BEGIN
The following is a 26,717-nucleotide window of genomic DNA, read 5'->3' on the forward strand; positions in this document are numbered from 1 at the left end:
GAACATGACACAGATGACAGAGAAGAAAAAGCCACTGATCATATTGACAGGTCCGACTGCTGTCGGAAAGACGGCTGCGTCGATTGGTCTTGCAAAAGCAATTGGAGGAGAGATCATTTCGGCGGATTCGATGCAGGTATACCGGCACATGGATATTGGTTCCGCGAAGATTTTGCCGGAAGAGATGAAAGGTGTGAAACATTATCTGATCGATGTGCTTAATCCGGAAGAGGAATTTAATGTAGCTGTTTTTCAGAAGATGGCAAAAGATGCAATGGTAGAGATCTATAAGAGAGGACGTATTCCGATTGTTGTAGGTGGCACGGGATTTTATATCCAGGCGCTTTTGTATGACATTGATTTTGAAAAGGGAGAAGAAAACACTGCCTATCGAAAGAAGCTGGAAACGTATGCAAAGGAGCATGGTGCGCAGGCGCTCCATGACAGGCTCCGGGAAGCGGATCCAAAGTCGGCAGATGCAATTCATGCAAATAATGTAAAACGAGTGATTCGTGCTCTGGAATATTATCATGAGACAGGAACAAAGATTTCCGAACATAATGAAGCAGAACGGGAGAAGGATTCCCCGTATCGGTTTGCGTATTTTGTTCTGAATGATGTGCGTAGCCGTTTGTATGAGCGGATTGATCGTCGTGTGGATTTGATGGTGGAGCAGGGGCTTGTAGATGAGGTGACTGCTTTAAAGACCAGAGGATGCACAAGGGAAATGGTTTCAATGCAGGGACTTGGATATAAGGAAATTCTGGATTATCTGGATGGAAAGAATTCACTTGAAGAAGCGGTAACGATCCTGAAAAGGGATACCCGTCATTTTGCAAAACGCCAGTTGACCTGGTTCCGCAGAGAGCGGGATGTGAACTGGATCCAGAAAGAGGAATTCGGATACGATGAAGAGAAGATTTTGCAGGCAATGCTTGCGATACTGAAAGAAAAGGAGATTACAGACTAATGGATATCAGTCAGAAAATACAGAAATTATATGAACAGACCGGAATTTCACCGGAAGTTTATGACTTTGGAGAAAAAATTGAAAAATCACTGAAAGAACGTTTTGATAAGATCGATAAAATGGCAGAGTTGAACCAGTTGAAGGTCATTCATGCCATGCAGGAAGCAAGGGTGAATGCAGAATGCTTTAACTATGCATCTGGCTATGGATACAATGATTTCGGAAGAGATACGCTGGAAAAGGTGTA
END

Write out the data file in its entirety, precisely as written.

The following is a 26,717-nucleotide window of genomic DNA, read 5'->3' on the forward strand; positions in this document are numbered from 1 at the left end:
GAACATGACACAGATGACAGAGAAGAAAAAGCCACTGATCATATTGACAGGTCCGACTGCTGTCGGAAAGACGGCTGCGTCGATTGGTCTTGCAAAAGCAATTGGAGGAGAGATCATTTCGGCGGATTCGATGCAGGTATACCGGCACATGGATATTGGTTCCGCGAAGATTTTGCCGGAAGAGATGAAAGGTGTGAAACATTATCTGATCGATGTGCTTAATCCGGAAGAGGAATTTAATGTAGCTGTTTTTCAGAAGATGGCAAAAGATGCAATGGTAGAGATCTATAAGAGAGGACGTATTCCGATTGTTGTAGGTGGCACGGGATTTTATATCCAGGCGCTTTTGTATGACATTGATTTTGAAAAGGGAGAAGAAAACACTGCCTATCGAAAGAAGCTGGAAACGTATGCAAAGGAGCATGGTGCGCAGGCGCTCCATGACAGGCTCCGGGAAGCGGATCCAAAGTCGGCAGATGCAATTCATGCAAATAATGTAAAACGAGTGATTCGTGCTCTGGAATATTATCATGAGACAGGAACAAAGATTTCCGAACATAATGAAGCAGAACGGGAGAAGGATTCCCCGTATCGGTTTGCGTATTTTGTTCTGAATGATGTGCGTAGCCGTTTGTATGAGCGGATTGATCGTCGTGTGGATTTGATGGTGGAGCAGGGGCTTGTAGATGAGGTGACTGCTTTAAAGACCAGAGGATGCACAAGGGAAATGGTTTCAATGCAGGGACTTGGATATAAGGAAATTCTGGATTATCTGGATGGAAAGAATTCACTTGAAGAAGCGGTAACGATCCTGAAAAGGGATACCCGTCATTTTGCAAAACGCCAGTTGACCTGGTTCCGCAGAGAGCGGGATGTGAACTGGATCCAGAAAGAGGAATTCGGATACGATGAAGAGAAGATTTTGCAGGCAATGCTTGCGATACTGAAAGAAAAGGAGATTACAGACTAATGGATATCAGTCAGAAAATACAGAAATTATATGAACAGACCGGAATTTCACCGGAAGTTTATGACTTTGGAGAAAAAATTGAAAAATCACTGAAAGAACGTTTTGATAAGATCGATAAAATGGCAGAGTTGAACCAGTTGAAGGTCATTCATGCCATGCAGGAAGCAAGGGTGAATGCAGAATGCTTTAACTATGCATCTGGCTATGGATACAATGATTTCGGAAGAGATACGCTGGAAAAGGTGTA